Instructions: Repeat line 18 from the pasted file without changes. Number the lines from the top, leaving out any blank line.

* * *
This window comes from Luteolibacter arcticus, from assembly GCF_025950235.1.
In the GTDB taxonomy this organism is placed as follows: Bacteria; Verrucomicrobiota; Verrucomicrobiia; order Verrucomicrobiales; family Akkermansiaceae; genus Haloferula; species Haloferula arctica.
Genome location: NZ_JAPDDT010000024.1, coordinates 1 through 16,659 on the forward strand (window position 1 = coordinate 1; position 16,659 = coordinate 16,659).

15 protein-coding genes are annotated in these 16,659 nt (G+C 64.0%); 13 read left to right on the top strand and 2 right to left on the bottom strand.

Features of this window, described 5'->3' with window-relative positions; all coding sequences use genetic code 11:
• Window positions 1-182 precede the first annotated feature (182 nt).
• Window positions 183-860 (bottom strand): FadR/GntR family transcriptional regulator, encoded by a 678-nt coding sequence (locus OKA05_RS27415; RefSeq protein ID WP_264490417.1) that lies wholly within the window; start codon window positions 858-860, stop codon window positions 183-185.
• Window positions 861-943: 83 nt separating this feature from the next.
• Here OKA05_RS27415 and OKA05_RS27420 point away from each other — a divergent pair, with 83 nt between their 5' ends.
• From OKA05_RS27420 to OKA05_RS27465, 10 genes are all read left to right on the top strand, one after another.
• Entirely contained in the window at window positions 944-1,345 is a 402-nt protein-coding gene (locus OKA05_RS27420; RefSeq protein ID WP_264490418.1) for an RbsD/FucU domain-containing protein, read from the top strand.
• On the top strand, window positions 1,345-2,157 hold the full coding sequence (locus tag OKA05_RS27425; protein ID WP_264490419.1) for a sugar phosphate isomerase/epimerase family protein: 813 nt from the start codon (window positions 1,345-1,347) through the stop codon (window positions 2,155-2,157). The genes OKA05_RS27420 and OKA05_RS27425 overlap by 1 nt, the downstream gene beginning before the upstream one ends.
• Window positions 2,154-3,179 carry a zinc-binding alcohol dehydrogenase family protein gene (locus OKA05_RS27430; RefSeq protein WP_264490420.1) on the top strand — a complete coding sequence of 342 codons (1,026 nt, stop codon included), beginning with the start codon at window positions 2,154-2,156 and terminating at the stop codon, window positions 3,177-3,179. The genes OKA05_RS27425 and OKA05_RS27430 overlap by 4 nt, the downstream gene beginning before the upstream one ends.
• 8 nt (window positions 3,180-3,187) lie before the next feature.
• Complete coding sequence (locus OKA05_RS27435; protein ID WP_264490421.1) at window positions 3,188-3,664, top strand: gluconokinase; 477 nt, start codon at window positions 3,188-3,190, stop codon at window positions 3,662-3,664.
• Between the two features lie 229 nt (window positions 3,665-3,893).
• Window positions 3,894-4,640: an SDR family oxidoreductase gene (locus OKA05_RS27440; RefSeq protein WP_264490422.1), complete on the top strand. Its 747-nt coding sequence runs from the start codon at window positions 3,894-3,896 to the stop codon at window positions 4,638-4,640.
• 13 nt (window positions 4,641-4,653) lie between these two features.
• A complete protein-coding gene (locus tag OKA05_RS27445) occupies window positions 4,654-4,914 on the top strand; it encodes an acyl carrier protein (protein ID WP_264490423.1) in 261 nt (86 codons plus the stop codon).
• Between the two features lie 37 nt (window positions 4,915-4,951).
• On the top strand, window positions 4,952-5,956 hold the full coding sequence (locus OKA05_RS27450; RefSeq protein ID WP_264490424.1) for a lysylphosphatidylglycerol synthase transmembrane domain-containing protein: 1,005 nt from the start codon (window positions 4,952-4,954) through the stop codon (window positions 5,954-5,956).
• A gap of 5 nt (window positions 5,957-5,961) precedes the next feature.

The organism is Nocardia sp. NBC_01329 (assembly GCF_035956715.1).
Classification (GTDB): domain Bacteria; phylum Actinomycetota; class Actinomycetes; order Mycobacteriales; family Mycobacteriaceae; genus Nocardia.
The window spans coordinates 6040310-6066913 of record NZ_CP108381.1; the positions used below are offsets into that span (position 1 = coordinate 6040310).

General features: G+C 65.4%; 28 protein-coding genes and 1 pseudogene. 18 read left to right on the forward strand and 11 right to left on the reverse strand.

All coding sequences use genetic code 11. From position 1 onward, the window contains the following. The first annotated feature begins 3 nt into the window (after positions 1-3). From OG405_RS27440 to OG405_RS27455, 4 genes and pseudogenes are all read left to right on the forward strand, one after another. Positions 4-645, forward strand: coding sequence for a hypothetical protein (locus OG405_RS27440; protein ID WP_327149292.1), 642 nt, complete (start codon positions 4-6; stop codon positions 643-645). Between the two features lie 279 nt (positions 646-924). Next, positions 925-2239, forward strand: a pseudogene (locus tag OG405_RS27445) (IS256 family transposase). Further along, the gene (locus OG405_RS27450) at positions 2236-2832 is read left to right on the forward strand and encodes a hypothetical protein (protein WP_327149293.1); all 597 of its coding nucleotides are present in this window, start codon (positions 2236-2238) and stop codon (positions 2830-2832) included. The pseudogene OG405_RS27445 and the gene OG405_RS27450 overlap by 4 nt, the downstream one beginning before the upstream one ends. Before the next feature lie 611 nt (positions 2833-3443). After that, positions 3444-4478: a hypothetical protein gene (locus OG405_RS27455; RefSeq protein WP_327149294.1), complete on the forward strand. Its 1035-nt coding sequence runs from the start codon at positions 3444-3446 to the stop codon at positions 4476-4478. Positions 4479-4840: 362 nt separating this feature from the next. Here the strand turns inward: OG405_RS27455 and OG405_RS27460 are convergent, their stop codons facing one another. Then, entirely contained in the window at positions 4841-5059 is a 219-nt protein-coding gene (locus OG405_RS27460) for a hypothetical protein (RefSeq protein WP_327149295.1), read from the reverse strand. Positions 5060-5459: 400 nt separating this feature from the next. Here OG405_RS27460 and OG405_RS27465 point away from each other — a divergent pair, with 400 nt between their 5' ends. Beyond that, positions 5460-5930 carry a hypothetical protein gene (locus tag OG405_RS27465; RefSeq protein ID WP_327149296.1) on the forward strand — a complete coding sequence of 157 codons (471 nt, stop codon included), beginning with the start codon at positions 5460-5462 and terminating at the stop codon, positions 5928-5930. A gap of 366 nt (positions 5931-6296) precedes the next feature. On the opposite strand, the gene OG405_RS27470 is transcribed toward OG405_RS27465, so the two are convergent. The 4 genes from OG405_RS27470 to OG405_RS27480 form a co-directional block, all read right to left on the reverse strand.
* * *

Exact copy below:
• 13 nt (window positions 4,641-4,653) lie between these two features.